You might have received email notifications coming through about press coverage generated via your Press Loft account. We are currently confirming about 4,000 pieces of coverage a month for our clients around the world.
You can have a look at some of the coverage we have confirmed in the past: https://www.pressloft.com/app/press
What do I do once I have had press coverage?
Be careful and DO NOT make copies or use logos - they are copyrighted and you could be fined!
You must not share actual copies or take screenshots of your actual coverage anywhere - even to store locally. You can however tell people you have been featured and use Studio templates.
Publication logos are also copyrighted and so must not be used
Include the templates above in your newsletter
Tell your customers you have been featured
Post about it on your website
As Featured in – simply write the names of the magazines that you have been featured in and include in a prime spot on your homepage. NB: the magazine logo (also known in journalism as a masthead) is copyrighted and you need to get permission to reproduce it.
As Featured in ‘flash’ on images which have all been featured in publications. This one, on the Dorothy Perkins website, is a great example as it’s very visual, simple and requires no licensing at all!
The very best way you can support the magazines that are featuring your company is to buy, buy, buy them! And don't forget to drop the journalist an email to say a big thanks too!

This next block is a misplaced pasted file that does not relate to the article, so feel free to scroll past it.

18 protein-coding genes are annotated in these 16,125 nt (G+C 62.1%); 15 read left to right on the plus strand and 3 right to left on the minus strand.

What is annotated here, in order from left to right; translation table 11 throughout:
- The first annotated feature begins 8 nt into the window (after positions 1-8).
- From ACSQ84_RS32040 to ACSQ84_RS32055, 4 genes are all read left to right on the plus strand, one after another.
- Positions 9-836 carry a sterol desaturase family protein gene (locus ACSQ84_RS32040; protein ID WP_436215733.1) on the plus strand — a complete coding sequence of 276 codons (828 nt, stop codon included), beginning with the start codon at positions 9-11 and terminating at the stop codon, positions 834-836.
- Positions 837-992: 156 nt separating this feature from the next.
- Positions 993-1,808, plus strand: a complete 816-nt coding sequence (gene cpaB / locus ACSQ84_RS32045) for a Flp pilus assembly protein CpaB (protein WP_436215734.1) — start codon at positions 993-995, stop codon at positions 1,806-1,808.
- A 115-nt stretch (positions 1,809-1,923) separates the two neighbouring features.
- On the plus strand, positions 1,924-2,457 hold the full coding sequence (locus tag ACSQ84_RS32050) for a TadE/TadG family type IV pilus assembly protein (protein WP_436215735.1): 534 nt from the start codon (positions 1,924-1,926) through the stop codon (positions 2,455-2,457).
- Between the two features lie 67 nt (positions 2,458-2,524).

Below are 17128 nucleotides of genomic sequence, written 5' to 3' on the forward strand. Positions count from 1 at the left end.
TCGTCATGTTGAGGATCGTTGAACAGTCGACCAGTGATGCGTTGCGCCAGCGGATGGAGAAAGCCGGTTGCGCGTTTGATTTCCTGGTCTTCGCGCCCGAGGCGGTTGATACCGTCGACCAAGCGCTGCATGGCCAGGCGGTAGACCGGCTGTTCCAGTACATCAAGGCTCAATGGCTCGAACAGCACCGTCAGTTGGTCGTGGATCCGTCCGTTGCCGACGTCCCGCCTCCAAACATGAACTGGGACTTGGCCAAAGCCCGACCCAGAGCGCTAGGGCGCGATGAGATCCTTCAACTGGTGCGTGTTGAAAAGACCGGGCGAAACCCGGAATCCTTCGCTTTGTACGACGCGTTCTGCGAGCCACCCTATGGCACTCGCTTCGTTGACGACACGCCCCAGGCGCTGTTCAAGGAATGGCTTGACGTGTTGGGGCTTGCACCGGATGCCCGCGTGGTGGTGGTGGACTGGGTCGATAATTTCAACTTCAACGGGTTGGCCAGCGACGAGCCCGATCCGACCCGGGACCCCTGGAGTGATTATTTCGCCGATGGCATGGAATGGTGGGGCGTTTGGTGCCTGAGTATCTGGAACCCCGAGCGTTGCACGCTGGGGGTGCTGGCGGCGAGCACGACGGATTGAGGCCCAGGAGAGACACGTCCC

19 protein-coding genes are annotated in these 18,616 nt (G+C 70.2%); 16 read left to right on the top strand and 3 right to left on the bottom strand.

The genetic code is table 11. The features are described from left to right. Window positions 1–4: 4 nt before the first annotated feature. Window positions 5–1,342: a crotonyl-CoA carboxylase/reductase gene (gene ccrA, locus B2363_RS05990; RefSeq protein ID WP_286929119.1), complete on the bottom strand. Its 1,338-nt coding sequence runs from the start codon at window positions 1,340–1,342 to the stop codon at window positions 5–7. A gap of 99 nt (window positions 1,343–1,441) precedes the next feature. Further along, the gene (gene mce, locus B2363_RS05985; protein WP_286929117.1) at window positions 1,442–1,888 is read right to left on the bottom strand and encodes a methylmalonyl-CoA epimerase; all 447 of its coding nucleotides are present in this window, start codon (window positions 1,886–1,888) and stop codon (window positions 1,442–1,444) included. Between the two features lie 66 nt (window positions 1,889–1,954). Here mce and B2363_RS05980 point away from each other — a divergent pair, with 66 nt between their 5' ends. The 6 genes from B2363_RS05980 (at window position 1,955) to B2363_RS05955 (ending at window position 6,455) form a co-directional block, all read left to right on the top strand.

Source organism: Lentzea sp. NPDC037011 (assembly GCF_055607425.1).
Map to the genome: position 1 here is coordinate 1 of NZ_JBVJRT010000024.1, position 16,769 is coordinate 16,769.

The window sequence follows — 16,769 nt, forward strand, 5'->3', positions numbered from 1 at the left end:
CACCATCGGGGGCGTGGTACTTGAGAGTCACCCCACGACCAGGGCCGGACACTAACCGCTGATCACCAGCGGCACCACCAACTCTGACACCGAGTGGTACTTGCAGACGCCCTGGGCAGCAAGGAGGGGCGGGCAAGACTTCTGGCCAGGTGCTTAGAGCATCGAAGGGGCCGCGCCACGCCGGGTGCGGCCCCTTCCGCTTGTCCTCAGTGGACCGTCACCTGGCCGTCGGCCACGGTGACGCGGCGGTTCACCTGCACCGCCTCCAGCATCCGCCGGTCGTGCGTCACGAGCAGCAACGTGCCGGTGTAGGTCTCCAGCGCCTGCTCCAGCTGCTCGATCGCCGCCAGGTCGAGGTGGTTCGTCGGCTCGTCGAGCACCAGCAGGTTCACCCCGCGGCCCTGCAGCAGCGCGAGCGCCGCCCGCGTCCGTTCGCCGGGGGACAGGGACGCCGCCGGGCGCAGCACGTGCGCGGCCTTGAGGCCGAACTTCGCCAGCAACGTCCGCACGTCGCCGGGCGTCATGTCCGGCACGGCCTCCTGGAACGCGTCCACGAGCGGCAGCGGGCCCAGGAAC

Be careful to stay within the law when you share coverage
Before you share any articles you need to know the rules and regulations surrounding replicating press coverage. This depends on where you are based – regulations and law in the UK, Australia and the US are different.
Even if the article features your image, the article itself is the copyright of the publishers. This means you need to get permission from the publisher (in writing no less) to confirm that you are allowed to replicate the article on your website or anywhere else, including on social media or a client newsletter.
This involves contacting the legal team at a publishing house and explaining exactly what you want to feature and where. It’s important here to realise that the journalist (unless they also own the magazine/blog) can’t give you that permission.
This process can be time-consuming and they might not always say yes.
Read more about licensing here:
Depending on where your company is based, please check with the licensing office in that country to make sure you are not breaking the law!
Need more information? Drop us an email at firstname.lastname@example.org